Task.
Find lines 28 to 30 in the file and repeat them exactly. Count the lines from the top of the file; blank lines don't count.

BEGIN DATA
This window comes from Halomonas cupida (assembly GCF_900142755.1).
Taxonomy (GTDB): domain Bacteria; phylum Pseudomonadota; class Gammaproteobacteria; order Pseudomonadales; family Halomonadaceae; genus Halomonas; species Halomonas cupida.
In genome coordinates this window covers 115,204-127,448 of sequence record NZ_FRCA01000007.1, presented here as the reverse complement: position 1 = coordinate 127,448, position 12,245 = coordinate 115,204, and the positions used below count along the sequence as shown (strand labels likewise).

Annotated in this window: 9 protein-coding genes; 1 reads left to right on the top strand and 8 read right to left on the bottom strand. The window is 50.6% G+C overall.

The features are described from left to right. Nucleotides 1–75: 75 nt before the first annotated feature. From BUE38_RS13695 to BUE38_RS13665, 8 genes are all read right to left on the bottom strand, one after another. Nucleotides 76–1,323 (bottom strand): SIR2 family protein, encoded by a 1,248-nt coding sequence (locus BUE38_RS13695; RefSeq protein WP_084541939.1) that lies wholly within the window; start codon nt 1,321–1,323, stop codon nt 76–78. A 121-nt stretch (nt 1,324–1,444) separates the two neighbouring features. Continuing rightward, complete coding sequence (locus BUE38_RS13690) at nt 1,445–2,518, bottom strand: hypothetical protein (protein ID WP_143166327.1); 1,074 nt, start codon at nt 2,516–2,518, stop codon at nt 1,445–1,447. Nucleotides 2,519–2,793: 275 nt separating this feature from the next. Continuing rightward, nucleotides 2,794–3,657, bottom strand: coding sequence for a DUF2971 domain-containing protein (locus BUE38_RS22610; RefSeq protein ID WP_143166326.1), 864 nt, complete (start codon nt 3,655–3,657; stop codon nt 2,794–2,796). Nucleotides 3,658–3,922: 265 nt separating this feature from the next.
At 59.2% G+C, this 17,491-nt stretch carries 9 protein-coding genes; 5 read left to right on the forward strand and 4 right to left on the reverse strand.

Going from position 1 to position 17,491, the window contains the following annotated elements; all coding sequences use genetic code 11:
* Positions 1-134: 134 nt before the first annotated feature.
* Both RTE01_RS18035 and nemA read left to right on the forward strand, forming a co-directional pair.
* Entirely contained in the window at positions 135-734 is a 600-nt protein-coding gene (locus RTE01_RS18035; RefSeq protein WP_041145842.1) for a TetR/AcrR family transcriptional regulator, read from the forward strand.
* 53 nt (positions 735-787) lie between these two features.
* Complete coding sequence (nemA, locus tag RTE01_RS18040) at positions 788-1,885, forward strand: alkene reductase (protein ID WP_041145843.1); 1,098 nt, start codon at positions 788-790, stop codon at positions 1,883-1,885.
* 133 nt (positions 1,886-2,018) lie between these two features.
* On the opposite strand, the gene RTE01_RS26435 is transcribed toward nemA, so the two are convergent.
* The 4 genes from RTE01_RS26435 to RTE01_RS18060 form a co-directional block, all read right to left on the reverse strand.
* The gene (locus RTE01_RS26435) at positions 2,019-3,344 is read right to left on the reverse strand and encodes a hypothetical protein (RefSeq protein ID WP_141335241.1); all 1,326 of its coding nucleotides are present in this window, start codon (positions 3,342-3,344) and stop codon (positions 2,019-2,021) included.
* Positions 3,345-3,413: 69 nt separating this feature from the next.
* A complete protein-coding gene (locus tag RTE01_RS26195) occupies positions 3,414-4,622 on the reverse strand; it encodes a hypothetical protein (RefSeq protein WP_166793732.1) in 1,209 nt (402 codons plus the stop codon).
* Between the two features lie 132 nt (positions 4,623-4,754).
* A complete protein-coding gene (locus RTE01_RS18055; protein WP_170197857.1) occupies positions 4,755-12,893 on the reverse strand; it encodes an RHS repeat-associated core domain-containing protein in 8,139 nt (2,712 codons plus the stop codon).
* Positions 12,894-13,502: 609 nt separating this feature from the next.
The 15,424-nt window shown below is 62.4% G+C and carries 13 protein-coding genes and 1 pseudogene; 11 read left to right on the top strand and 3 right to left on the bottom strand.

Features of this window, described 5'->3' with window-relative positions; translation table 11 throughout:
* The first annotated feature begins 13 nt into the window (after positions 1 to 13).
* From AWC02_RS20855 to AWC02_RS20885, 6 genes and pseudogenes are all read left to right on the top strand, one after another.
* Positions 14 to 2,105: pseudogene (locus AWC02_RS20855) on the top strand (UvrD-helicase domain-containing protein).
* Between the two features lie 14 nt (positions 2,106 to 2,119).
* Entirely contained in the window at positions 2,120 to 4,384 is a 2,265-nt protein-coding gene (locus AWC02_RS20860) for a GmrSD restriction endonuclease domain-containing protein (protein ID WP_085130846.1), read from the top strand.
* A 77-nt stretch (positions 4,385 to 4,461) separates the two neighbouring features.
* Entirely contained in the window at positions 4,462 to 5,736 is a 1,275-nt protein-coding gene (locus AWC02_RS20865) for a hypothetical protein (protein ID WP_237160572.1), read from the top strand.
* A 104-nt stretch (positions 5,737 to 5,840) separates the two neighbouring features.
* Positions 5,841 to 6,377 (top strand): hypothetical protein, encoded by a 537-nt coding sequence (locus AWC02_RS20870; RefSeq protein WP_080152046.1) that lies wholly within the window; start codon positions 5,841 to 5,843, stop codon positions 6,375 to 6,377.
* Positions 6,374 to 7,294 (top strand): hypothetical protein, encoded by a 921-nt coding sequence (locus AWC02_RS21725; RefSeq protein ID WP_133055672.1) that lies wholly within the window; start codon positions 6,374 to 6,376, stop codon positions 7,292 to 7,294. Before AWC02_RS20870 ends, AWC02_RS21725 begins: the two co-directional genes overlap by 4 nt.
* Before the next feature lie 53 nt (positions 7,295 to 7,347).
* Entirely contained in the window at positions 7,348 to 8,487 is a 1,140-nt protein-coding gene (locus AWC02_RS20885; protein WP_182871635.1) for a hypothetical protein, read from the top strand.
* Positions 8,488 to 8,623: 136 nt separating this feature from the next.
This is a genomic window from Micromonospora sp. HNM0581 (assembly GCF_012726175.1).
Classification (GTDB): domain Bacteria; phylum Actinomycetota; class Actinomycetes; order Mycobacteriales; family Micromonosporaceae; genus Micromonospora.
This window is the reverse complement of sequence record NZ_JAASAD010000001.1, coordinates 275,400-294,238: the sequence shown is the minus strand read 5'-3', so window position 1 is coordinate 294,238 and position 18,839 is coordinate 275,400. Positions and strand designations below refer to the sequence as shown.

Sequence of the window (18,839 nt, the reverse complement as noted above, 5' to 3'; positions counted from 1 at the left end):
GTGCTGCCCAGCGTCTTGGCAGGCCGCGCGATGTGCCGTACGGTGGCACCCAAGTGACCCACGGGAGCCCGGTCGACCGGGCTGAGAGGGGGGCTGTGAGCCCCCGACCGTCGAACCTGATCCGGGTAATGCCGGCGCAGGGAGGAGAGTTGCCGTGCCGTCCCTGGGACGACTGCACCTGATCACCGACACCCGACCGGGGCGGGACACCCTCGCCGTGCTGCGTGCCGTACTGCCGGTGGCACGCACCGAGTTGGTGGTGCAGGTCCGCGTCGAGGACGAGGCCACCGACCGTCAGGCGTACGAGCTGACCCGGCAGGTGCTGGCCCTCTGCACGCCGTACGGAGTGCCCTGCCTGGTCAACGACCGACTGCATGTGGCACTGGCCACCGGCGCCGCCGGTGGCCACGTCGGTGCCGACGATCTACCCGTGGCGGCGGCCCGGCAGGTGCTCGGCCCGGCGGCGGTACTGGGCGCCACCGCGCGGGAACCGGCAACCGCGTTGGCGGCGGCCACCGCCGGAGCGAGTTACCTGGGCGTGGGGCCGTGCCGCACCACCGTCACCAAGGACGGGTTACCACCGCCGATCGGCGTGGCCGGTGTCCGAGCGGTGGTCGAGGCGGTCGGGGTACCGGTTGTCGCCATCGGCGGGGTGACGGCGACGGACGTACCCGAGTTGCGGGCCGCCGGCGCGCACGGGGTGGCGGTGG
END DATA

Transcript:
* Entirely contained in the window at positions 2,120 to 4,384 is a 2,265-nt protein-coding gene (locus AWC02_RS20860) for a GmrSD restriction endonuclease domain-containing protein (protein ID WP_085130846.1), read from the top strand.
* A 77-nt stretch (positions 4,385 to 4,461) separates the two neighbouring features.
* Entirely contained in the window at positions 4,462 to 5,736 is a 1,275-nt protein-coding gene (locus AWC02_RS20865) for a hypothetical protein (protein ID WP_237160572.1), read from the top strand.